India becoming 'dangerous' for protesters, warns Amnesty International

Rights group warns of 'hateful' remarks by officials against peaceful citizenship law demonstrators

Anadolu Agency February 02, 2020
Activists burn masks with the face of India's Prime Minister Narendra Modi at a protest against India's new citizenship law in Kolkata on January 11, 2020. PHOTO: AFP

ISLAMABAD: Amnesty International on Saturday warned that India was becoming a dangerous place for peaceful protesters, citing ruling party leaders' remarks against demonstrators protesting a citizenship law passed last year.

In a statement, the rights group said that while protesters had largely ensured demonstrations across the country remained peaceful, political leaders resorted to making "hateful statements" about them.

"Authorities have failed to protect peaceful protesters from violence," said Avinash Kumar, Executive Director of Amnesty International India, referred to in the statement.

India has been witnessing extensive protests against the law since it was cleared by the country's parliament and received presidential approval on December 12 last year.

The law gives migrants fleeing persecution from neighbouring Afghanistan, Pakistan and Bangladesh an easier path to citizenship, except that Muslims are excluded.

Critics say it is further proof that Modi, emboldened by a resounding election victory this year, is moving quickly to reshape India as a Hindu nation and weaken its secular foundations.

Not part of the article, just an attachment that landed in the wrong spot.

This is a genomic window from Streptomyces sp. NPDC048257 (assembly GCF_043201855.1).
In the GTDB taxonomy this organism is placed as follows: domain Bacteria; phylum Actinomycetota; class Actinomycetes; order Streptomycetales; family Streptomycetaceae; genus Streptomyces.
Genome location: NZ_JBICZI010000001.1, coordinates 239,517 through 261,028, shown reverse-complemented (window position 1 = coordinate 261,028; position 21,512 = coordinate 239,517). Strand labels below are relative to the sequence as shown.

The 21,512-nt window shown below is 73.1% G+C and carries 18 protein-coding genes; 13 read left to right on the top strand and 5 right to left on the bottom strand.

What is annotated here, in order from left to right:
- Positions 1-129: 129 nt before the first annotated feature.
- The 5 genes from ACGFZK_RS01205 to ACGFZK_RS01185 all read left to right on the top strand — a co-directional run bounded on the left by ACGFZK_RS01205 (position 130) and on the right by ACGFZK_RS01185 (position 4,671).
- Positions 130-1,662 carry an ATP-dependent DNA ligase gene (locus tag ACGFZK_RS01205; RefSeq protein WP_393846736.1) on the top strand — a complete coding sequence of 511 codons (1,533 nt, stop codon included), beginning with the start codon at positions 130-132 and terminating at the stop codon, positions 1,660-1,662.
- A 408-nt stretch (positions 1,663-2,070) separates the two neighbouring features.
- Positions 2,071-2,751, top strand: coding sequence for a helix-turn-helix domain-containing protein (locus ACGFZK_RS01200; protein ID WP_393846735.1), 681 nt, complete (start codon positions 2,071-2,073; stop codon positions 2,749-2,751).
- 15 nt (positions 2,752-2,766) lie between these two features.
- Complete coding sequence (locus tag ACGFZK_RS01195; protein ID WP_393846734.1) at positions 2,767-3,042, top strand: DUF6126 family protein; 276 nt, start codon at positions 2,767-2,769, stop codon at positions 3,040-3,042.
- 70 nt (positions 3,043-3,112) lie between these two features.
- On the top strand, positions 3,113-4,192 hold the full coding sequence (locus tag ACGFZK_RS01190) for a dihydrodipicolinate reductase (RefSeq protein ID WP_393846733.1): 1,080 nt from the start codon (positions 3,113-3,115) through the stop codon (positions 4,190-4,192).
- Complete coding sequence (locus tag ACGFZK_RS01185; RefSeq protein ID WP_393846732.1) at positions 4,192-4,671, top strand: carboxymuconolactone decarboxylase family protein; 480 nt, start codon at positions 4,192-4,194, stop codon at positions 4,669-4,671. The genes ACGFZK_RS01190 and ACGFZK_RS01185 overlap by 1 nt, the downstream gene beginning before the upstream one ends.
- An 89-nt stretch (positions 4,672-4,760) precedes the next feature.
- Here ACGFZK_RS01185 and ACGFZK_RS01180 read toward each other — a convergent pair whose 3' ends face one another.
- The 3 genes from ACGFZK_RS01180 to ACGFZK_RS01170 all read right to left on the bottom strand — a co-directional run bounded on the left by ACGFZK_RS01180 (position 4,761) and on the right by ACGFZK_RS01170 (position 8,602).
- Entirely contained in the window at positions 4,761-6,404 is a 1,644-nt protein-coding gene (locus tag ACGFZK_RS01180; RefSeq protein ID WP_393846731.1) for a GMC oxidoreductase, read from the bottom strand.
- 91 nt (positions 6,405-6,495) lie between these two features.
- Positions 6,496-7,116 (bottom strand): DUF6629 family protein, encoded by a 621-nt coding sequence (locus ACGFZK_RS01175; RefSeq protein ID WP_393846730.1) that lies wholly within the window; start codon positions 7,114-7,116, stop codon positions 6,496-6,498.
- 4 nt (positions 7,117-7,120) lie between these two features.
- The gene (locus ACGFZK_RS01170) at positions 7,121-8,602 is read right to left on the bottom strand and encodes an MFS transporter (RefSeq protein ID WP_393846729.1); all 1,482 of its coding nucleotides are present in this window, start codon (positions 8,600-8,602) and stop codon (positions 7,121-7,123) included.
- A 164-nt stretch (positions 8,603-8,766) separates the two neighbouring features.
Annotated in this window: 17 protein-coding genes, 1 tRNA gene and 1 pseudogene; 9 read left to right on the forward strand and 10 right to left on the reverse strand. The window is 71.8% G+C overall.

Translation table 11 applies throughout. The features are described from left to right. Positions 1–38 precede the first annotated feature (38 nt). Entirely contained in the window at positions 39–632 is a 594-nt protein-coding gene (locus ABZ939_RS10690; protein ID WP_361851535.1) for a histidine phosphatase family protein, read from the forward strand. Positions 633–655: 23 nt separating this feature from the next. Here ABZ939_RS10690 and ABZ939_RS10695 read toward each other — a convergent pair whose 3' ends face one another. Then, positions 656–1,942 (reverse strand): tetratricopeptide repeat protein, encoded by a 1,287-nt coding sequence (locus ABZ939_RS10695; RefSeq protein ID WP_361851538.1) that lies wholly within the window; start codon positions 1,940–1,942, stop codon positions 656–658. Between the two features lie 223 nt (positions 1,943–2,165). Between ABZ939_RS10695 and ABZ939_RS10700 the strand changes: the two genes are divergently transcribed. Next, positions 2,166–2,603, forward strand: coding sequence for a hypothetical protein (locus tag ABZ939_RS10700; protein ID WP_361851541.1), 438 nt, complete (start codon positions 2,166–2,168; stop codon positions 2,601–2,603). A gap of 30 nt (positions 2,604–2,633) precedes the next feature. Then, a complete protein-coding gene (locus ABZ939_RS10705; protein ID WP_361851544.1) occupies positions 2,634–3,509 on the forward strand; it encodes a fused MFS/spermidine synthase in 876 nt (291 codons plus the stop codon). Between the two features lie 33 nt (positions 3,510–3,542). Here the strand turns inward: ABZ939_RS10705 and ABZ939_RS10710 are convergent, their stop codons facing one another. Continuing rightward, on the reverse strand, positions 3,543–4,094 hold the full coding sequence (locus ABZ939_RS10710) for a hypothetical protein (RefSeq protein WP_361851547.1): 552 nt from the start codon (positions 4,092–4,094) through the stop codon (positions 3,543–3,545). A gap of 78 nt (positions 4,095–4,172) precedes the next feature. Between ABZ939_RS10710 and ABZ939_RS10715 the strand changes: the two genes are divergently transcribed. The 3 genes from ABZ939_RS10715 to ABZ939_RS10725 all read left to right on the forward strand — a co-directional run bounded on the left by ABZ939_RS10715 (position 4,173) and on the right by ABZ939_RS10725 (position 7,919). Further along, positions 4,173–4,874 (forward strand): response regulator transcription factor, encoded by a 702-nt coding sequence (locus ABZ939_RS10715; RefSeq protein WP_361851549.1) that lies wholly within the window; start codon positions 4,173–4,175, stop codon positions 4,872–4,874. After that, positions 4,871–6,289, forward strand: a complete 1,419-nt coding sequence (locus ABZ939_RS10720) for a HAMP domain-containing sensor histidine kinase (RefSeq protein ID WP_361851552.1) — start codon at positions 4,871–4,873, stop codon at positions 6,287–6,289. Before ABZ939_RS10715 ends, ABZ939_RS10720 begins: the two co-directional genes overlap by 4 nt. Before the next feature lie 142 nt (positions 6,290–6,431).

Amnesty International cited an incident in which Union Home Minister Amit Shah asked the audience at a campaign rally to "press the button with such anger that the current is felt at Shaheen Bagh," referring to a neighborhood in the capital New Delhi and the epicenter of the protests largely led by Muslim women.

Big protests planned in India against citizenship law

It also expressed concern at Union Minister of State for Finance Anurag Thakur for encouraging a crowd to chant: "Shoot the traitors of the nation."

According to the group, this chant is often used against anti-citizenship law protesters.

Amnesty International India's recent fact-finding efforts in the northern city of Varanasi, found that many protesters who were injured while demonstrating were afraid to seek medical attention from nearby hospitals and travel to distant areas in the fear of being arrested.

"Protesting against the equally divisive Citizenship (Amendment) Act by our elected representatives. Public officials must be held to stricter standards when it comes to speeches that are discriminatory, advocate hatred or incite violence. Such speeches must definitely be addressed by disciplinary or criminal sanctions", said Kumar.

The rights group feared that law could lead to scores of citizens being declared stateless across India.

"These are genuine concerns and the people have the right to peacefully protest. But ever since the CAA [citizenship law] was passed in the parliament in December 2019, the government of India has done very little to assuage these fears. Instead, the peaceful protesters have been threatened, demonised and branded as anti-nationals, arrested under repressive laws or treated with violence," said Kumar.


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